Angelo on the Afternoon Slump
A question came to The Clip Out from teacher Stacey, who asked Angelo for advice on coping with the afternoon slump that follows her early morning workouts. She inquired about whether she should eat something or incorporate movement to combat the post-workout energy dip and maintain her productivity throughout the day. Stacey is thrilled to be back to morning workouts- but getting up so early comes with a price. For a teacher, dragging during the day won’t work! The Clip Out was glad to have Angelo share his thoughts on what to do.
Blood Sugar is the Key
The central theme in Stacey’s question- and Angelo’s response- is blood sugar. Angelo emphasized the importance of stabilizing blood sugar levels throughout the day, which can be key to fighting the post-workout energy dip and preventing the after-lunch crash. He recommended a strategic approach to nutrition and meal timing, suggesting that Stacey fuel with at least three meals or snacks during the day. This guidance underscores how managing blood sugar can have a significant impact on sustaining energy levels and overall well-being, particularly when coupled with a morning exercise routine.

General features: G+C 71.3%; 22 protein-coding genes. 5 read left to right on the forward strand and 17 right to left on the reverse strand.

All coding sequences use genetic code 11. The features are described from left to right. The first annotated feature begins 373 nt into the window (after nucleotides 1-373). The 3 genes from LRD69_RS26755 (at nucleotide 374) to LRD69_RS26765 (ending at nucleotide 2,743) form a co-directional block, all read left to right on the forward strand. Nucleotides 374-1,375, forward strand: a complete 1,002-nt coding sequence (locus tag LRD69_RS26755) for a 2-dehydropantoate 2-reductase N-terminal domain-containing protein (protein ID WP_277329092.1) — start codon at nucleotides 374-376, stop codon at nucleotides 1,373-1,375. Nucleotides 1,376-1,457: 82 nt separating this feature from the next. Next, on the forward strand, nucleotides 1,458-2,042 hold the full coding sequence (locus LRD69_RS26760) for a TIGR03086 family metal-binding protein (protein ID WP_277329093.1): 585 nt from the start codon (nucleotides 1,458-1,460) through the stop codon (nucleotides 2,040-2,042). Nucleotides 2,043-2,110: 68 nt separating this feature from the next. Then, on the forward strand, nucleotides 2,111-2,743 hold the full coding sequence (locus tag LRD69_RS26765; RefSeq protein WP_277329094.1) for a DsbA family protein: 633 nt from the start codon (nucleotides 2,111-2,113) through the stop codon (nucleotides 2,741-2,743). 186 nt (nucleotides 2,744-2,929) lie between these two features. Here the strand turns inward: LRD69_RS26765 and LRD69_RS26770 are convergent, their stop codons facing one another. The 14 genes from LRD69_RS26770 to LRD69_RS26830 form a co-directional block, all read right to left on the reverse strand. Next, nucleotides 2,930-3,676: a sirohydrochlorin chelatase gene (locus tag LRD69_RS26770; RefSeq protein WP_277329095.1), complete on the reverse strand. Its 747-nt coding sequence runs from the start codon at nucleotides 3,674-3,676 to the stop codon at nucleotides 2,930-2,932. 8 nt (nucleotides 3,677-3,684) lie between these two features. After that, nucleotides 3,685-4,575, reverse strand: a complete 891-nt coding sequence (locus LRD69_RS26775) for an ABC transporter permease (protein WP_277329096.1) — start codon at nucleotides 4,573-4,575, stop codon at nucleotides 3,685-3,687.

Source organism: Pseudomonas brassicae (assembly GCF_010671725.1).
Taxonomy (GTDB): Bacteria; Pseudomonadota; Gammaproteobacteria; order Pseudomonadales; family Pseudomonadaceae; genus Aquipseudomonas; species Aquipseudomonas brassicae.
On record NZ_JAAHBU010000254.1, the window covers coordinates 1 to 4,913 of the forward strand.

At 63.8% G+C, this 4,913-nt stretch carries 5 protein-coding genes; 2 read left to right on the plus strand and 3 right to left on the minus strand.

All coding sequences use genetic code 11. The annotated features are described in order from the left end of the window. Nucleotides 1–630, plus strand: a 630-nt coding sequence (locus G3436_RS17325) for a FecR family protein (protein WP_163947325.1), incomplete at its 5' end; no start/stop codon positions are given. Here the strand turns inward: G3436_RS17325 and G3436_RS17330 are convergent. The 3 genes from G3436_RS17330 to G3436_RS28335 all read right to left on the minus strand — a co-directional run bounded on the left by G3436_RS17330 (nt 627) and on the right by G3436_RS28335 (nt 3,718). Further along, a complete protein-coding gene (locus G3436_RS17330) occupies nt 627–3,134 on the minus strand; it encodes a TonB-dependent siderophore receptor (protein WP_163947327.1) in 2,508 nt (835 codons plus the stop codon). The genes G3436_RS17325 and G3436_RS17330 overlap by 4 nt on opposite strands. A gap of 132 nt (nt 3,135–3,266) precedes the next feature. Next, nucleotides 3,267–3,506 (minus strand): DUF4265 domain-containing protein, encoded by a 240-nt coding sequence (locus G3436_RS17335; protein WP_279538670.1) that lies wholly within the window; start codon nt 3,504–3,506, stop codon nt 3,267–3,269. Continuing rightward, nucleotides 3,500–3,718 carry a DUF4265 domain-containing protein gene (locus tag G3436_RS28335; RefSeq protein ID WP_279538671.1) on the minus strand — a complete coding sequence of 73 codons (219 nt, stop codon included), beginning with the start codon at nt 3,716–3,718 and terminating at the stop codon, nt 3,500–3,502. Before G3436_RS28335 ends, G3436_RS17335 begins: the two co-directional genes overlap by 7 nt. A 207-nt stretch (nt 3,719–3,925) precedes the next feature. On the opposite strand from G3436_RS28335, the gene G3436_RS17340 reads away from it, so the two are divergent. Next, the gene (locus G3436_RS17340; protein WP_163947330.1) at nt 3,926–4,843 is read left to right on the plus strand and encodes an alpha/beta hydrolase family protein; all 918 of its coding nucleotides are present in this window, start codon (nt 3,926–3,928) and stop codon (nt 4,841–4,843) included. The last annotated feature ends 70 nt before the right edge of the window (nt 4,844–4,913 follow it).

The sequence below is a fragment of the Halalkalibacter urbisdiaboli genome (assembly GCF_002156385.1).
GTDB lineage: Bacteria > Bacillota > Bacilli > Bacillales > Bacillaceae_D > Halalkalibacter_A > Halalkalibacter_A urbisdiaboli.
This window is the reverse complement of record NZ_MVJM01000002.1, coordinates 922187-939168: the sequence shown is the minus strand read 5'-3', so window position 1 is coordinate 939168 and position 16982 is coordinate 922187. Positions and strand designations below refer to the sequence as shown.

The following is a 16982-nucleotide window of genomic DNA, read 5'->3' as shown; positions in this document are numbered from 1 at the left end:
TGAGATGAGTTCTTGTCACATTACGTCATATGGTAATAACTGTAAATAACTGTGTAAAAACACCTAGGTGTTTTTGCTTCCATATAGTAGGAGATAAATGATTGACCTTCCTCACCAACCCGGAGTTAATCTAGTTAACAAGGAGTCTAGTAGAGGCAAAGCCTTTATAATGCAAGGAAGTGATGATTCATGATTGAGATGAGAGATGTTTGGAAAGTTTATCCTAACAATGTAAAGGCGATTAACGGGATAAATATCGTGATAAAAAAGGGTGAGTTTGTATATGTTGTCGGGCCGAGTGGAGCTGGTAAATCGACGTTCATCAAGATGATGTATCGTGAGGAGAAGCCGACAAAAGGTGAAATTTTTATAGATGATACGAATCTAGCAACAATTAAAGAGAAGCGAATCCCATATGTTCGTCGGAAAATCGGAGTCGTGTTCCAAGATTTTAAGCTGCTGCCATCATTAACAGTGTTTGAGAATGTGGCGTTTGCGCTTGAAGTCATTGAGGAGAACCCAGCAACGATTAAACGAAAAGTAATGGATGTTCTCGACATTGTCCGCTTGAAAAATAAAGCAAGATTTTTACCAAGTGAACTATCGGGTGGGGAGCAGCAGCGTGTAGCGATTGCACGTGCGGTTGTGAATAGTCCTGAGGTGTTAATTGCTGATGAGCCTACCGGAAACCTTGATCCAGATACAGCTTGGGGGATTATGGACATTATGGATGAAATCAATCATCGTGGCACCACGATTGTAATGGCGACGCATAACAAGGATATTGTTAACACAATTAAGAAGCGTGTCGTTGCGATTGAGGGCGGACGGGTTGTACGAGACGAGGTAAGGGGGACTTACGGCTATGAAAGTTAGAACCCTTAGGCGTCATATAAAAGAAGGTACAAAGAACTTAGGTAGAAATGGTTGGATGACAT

Plan to Eat!
Angelo recommends making thoughtful dietary choices, including light pre-workout snacks and balanced meals. How do you fit in three meals or snacks before the afternoon crash hits, especially during a busy workday? Well, if you’re getting up earlier, a good place to start might be with a pre-workout snack. It can be rough to work out on a full stomach, but think light- protein shake, piece of fruit, or maybe one of the snack options he told us about recently. After a workout, don’t miss breakfast and lunch- plan on balanced meals there as well, and be sure to include protein. While this can be a challenge for many of Angelo’s clients, he’s found that “once they get their food cadence dialed in, they do well.”
On the Right Track
Stacey’s question about dealing with the afternoon slump following early morning workouts led to advice underpinned by the importance of stabilizing blood sugar, strategic meal timing, and balanced nutrition in combating the post-workout energy dip and afternoon crashes. Angelo’s encouragement to Stacey to maintain her early morning workout routine is supported by research showing its productivity. It shouldn’t be lost, though, that Angelo also supported Tom, the afternoon-workout “rebel,” and even gave him a pass for taking an afternoon nap. We look forward to hearing from Angelo again for more valuable insights, and we wish Stacey the best on her journey to optimize her health and fitness. With Angelo’s guidance and Tom’s unconventional approach, it’s clear that both early risers and afternoon exercisers have their own paths to success.
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